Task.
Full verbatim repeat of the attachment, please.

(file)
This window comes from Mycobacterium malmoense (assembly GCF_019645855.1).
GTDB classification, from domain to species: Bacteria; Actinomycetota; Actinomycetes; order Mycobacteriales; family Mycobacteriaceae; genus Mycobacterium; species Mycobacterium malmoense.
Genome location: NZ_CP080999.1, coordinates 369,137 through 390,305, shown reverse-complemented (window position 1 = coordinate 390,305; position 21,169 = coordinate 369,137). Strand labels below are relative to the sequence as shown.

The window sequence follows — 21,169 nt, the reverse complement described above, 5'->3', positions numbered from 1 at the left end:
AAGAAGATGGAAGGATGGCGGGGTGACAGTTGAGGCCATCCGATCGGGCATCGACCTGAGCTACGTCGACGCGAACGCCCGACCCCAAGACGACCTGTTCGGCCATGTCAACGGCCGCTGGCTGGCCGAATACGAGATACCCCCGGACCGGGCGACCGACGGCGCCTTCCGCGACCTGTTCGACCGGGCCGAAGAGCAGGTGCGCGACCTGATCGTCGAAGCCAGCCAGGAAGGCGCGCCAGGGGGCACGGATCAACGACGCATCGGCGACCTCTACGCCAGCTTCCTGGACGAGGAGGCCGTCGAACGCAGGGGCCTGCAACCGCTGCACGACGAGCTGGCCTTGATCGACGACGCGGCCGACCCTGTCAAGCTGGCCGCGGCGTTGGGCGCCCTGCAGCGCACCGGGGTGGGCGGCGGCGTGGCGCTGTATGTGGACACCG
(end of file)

This window comes from Mycobacterium malmoense (assembly GCF_019645855.1).
GTDB classification, from domain to species: Bacteria; Actinomycetota; Actinomycetes; order Mycobacteriales; family Mycobacteriaceae; genus Mycobacterium; species Mycobacterium malmoense.
Genome location: NZ_CP080999.1, coordinates 369,137 through 390,305, shown reverse-complemented (window position 1 = coordinate 390,305; position 21,169 = coordinate 369,137). Strand labels below are relative to the sequence as shown.

The window sequence follows — 21,169 nt, the reverse complement described above, 5'->3', positions numbered from 1 at the left end:
AAGAAGATGGAAGGATGGCGGGGTGACAGTTGAGGCCATCCGATCGGGCATCGACCTGAGCTACGTCGACGCGAACGCCCGACCCCAAGACGACCTGTTCGGCCATGTCAACGGCCGCTGGCTGGCCGAATACGAGATACCCCCGGACCGGGCGACCGACGGCGCCTTCCGCGACCTGTTCGACCGGGCCGAAGAGCAGGTGCGCGACCTGATCGTCGAAGCCAGCCAGGAAGGCGCGCCAGGGGGCACGGATCAACGACGCATCGGCGACCTCTACGCCAGCTTCCTGGACGAGGAGGCCGTCGAACGCAGGGGCCTGCAACCGCTGCACGACGAGCTGGCCTTGATCGACGACGCGGCCGACCCTGTCAAGCTGGCCGCGGCGTTGGGCGCCCTGCAGCGCACCGGGGTGGGCGGCGGCGTGGCGCTGTATGTGGACACCG